alone together: how grieving introverts connect.


I spent hours online when Matt first died. Anyone who has been plunged into grief knows this: the computer becomes your companion, the vehicle of your search. Click after click, searching for something to help, to find someone who sounds like you. Hour after hour, I found no one. Platitudes, emoticons. Casual acquaintances suddenly wanting to be my closest friends. Visceral slaps from the mindfulness folks telling me I must have had something to learn: clearly I created this reality.  The nightmare of sudden death turned even more bizarre.

It took months. I stretched and connected in desperate ways, trying things I never would have tried in my Before. I joined groups. Yes. Groups. I tried email match programs. I searched relentlessly, read and discarded books. I stitched together a small community. And oh, we were so hard to find: “Gretel’s crumbs through the forest of grief,” to quote the beautiful Dr. J. I still found myself alone in grief most times, learning to avoid anyone who spouted platitudes. But my people, the people I found, they did, in fact, save me. When you find the ones who resonate with you, when you find your true reflection, something deep inside you eases, just a bit. Something settles down, grounds you.

I don’t want it to be so hard to find anymore. I don’t want a sane and grounded response to grief to be unique and unusual. I don’t want any more people like me, searching and not finding, searching and feeling more alone. We are statistically small in number, but we are here, and we deserve the nourishment of community and good words. In our lives Before, we sought out the core of things, the underneath of things. Every minute of every day, someone new joins us here. I do not want them searching. I do not want them to feel like they are alone in the pain that has erupted in their lives. That’s why I’m here. That’s why I’m writing. I will do whatever I can to be visible. To be a place of connection and nourishing words.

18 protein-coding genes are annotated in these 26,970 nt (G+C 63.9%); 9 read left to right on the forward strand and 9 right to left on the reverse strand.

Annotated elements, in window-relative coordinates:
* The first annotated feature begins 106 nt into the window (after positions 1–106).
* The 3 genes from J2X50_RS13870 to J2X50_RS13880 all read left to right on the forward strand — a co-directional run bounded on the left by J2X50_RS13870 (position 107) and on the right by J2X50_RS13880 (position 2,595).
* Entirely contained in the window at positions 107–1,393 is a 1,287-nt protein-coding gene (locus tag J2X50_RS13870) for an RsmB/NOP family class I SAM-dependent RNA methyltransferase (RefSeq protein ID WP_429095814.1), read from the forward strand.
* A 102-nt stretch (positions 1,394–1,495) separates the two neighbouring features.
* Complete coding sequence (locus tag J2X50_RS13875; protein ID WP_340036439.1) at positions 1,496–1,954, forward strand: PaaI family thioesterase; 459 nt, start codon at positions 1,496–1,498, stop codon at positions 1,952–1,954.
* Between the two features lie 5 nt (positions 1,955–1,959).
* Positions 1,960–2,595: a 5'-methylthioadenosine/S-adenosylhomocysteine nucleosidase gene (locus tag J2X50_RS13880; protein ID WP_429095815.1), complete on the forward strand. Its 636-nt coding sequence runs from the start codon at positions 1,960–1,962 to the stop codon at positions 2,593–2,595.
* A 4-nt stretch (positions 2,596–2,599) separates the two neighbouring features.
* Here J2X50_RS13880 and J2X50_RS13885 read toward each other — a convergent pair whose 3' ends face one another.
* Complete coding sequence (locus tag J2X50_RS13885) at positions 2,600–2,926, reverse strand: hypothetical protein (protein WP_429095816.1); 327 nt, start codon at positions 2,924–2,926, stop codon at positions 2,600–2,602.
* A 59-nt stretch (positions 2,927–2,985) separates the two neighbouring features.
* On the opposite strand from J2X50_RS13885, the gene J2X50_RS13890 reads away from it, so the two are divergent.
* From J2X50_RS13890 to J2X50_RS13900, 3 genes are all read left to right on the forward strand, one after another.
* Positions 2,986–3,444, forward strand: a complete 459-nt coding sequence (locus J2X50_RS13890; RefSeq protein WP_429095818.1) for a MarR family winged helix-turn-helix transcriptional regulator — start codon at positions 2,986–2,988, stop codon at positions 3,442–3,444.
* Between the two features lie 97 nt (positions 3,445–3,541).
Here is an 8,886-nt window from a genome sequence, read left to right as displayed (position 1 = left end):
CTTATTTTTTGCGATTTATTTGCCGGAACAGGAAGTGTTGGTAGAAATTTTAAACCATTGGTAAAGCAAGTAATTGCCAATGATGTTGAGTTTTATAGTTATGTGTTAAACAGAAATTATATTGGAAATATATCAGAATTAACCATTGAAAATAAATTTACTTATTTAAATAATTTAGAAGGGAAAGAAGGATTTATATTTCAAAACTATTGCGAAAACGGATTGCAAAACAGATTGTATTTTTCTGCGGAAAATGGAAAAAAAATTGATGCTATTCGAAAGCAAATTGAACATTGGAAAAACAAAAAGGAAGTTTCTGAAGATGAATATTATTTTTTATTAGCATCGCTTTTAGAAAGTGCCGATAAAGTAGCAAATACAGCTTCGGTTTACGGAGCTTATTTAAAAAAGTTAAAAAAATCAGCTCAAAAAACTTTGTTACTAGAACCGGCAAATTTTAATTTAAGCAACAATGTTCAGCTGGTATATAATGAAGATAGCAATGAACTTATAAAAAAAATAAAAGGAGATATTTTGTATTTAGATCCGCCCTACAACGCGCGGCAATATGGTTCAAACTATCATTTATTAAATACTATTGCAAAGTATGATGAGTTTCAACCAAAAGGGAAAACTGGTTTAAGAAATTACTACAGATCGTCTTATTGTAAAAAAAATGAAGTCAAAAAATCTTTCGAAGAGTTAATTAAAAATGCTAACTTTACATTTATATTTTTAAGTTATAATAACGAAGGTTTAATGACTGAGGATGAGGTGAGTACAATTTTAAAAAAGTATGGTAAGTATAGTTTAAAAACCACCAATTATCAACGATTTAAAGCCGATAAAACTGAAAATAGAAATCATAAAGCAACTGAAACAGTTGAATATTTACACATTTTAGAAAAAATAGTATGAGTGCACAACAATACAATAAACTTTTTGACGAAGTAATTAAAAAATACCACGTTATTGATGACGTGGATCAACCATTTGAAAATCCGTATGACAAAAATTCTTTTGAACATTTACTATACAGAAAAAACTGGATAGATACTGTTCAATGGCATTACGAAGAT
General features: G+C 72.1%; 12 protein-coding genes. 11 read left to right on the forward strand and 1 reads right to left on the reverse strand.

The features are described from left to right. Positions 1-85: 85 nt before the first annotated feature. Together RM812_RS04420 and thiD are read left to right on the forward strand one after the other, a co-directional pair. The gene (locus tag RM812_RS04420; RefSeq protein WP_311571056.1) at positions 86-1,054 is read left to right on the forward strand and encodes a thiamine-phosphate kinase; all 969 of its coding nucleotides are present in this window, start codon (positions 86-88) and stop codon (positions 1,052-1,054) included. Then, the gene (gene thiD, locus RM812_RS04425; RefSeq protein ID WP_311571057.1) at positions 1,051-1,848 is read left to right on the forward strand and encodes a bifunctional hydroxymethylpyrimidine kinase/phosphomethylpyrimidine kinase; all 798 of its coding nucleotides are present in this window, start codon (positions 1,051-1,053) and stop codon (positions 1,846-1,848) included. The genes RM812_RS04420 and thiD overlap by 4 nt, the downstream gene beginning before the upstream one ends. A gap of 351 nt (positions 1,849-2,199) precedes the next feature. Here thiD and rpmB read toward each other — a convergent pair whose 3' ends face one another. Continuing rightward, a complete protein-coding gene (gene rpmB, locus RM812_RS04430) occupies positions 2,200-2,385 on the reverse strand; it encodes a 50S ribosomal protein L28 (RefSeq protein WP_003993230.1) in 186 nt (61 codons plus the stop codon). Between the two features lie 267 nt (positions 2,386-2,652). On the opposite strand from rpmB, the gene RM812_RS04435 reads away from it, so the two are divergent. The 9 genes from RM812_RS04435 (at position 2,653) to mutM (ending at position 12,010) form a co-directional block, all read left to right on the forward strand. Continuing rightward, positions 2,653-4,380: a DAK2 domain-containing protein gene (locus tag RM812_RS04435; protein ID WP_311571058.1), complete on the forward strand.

There is a way to come to grief, to be in grief, without changing it, without making it less than or smaller than it is. There is a way to stay present to what is real and true. And that way is not made by emoticons and platitudes. It is not made by dumbing yourself down to fit the current and established monikers of grief. The way is made by staying true to yourself, by seeking shelter in the love you knew, by finding those who walk this path, as best they can, beside you.

If you’re here, I’m sorry. And thank you.